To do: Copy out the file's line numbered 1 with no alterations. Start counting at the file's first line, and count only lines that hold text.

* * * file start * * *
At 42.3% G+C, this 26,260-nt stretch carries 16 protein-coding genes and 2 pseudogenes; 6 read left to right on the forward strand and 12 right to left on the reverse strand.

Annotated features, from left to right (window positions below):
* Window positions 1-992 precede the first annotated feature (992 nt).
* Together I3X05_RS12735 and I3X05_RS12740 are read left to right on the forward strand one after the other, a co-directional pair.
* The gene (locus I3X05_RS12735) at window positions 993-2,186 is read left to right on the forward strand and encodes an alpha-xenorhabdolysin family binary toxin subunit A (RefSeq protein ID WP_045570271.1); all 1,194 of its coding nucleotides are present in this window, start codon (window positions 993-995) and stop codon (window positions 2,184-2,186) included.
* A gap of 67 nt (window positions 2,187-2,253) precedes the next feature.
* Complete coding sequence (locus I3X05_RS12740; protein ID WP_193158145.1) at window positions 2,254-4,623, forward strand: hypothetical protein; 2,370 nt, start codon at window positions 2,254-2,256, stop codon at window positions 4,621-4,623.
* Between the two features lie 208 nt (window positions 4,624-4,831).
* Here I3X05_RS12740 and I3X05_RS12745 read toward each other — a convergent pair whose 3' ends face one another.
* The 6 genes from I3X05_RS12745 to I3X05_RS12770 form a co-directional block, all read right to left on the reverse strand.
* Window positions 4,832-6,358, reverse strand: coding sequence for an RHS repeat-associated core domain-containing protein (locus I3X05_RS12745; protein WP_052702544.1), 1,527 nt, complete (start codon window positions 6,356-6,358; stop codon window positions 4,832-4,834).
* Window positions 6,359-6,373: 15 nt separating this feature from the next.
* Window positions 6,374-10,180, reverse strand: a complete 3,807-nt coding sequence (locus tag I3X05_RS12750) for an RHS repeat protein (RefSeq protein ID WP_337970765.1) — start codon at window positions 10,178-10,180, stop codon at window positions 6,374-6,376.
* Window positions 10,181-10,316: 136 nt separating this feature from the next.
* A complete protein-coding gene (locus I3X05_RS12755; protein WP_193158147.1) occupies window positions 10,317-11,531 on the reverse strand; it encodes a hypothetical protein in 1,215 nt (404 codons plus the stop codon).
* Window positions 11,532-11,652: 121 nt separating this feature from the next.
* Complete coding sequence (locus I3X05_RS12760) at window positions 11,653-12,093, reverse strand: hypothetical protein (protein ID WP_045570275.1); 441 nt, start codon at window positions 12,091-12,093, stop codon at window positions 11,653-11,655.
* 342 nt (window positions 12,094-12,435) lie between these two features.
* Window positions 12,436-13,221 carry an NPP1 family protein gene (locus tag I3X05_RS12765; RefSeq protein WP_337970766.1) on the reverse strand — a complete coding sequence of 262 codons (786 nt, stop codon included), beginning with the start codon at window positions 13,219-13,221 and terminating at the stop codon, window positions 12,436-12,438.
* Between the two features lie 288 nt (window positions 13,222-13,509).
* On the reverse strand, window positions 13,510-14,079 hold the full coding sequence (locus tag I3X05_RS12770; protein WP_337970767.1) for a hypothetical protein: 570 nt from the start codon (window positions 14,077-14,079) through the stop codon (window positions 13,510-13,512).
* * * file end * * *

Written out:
At 42.3% G+C, this 26,260-nt stretch carries 16 protein-coding genes and 2 pseudogenes; 6 read left to right on the forward strand and 12 right to left on the reverse strand.